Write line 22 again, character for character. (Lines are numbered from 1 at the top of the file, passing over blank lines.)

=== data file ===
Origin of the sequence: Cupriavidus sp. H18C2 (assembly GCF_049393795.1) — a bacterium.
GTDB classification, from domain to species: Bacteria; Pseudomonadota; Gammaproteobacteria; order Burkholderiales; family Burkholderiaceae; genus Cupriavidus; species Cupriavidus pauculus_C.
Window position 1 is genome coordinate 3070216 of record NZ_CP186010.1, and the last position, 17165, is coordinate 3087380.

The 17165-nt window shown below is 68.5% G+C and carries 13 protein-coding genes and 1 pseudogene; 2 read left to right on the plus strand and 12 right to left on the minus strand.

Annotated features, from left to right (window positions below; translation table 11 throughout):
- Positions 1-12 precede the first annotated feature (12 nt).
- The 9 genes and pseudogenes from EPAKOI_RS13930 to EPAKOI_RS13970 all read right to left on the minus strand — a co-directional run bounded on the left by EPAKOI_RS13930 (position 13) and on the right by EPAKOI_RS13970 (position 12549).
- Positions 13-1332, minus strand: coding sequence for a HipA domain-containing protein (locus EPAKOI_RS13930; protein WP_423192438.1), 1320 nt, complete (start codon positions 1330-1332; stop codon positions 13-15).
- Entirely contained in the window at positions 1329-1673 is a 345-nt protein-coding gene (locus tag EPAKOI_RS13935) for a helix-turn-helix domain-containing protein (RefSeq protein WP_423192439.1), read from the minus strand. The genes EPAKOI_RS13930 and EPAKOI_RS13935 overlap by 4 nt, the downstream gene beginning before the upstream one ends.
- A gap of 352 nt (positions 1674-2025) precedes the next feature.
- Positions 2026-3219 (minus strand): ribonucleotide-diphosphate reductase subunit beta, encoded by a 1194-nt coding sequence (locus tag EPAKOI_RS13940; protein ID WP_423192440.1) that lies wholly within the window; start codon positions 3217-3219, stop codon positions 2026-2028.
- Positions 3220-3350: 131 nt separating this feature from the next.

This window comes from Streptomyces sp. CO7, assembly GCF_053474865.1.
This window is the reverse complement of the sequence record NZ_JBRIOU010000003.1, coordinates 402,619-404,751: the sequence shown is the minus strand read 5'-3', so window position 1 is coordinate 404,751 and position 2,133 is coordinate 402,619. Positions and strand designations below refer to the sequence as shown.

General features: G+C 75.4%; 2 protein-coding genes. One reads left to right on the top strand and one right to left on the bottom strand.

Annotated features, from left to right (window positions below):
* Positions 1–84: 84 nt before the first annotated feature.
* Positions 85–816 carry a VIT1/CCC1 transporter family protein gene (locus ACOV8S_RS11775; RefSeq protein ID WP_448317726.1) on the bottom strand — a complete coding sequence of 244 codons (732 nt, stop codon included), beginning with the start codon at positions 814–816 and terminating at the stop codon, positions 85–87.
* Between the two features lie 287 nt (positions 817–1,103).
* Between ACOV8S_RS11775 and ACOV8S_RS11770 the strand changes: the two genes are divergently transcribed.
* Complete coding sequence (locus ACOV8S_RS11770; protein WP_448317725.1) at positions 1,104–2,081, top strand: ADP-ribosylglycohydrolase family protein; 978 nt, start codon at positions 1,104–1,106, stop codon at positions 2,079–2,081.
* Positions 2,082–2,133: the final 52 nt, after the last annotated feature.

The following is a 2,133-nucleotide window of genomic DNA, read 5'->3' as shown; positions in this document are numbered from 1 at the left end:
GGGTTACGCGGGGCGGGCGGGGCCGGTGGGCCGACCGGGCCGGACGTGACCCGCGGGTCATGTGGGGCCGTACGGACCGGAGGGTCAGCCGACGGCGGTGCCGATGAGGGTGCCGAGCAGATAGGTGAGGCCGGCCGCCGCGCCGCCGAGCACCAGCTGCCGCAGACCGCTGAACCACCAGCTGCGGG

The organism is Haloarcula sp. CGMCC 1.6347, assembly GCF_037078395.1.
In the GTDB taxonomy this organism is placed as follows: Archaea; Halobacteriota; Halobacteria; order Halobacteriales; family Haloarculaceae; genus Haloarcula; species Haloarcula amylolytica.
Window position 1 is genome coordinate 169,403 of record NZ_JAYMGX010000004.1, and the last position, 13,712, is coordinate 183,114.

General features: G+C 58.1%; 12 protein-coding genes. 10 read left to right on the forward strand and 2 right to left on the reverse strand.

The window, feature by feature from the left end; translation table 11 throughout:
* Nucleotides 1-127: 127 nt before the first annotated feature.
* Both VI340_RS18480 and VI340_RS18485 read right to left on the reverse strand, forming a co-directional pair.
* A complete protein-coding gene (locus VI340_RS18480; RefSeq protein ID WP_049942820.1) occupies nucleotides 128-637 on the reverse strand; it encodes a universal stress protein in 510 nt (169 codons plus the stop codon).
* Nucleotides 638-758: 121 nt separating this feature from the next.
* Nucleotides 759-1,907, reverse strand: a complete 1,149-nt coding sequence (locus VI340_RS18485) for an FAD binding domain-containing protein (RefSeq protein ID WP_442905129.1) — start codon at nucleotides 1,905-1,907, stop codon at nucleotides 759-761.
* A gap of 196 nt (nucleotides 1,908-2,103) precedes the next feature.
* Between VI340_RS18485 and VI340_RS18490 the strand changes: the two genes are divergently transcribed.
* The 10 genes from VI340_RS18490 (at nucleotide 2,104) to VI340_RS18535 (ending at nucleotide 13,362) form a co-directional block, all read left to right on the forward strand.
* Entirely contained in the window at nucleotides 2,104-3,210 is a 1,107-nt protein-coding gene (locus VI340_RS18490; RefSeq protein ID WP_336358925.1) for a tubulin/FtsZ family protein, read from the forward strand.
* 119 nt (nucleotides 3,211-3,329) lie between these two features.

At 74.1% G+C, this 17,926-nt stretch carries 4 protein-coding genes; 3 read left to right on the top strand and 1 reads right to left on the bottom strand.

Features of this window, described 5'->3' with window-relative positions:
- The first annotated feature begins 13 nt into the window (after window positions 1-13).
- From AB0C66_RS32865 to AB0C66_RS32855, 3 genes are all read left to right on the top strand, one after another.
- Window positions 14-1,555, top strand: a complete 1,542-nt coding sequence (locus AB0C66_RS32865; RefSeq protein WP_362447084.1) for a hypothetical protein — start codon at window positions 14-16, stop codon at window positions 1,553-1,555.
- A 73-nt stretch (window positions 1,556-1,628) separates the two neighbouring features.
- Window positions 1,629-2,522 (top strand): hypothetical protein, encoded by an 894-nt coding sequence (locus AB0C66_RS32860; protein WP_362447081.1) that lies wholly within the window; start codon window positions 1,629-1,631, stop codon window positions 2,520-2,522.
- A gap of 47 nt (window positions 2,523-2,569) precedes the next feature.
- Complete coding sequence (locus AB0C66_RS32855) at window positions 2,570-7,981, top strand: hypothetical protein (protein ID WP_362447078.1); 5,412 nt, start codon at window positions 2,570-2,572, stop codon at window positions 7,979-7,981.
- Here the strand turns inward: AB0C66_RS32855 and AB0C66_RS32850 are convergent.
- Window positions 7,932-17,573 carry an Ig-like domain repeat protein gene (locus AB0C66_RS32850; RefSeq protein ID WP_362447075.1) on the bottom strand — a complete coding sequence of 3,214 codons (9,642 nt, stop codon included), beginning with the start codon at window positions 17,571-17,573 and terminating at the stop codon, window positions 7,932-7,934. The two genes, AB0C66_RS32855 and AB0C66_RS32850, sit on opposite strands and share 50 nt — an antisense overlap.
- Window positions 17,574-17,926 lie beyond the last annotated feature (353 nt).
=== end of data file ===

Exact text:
* Positions 2,082–2,133: the final 52 nt, after the last annotated feature.